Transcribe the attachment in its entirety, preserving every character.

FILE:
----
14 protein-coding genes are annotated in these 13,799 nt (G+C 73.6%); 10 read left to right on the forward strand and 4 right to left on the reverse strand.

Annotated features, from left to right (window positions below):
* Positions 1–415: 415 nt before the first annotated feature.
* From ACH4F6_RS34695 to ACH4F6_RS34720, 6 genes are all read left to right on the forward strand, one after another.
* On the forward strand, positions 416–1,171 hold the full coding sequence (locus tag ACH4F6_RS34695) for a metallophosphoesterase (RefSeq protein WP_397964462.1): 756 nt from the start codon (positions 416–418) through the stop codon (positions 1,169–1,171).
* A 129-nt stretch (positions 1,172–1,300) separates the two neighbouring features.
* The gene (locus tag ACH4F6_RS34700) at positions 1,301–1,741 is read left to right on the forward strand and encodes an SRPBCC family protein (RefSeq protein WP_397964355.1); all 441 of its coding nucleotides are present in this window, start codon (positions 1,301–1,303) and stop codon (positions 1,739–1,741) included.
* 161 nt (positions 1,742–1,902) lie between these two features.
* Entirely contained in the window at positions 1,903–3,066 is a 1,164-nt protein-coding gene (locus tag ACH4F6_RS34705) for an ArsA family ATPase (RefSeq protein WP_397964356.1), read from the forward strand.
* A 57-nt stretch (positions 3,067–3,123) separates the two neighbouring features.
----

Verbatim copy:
14 protein-coding genes are annotated in these 13,799 nt (G+C 73.6%); 10 read left to right on the forward strand and 4 right to left on the reverse strand.

Annotated features, from left to right (window positions below):
* Positions 1–415: 415 nt before the first annotated feature.
* From ACH4F6_RS34695 to ACH4F6_RS34720, 6 genes are all read left to right on the forward strand, one after another.
* On the forward strand, positions 416–1,171 hold the full coding sequence (locus tag ACH4F6_RS34695) for a metallophosphoesterase (RefSeq protein WP_397964462.1): 756 nt from the start codon (positions 416–418) through the stop codon (positions 1,169–1,171).
* A 129-nt stretch (positions 1,172–1,300) separates the two neighbouring features.
* The gene (locus tag ACH4F6_RS34700) at positions 1,301–1,741 is read left to right on the forward strand and encodes an SRPBCC family protein (RefSeq protein WP_397964355.1); all 441 of its coding nucleotides are present in this window, start codon (positions 1,301–1,303) and stop codon (positions 1,739–1,741) included.
* 161 nt (positions 1,742–1,902) lie between these two features.
* Entirely contained in the window at positions 1,903–3,066 is a 1,164-nt protein-coding gene (locus tag ACH4F6_RS34705) for an ArsA family ATPase (RefSeq protein WP_397964356.1), read from the forward strand.
* A 57-nt stretch (positions 3,067–3,123) separates the two neighbouring features.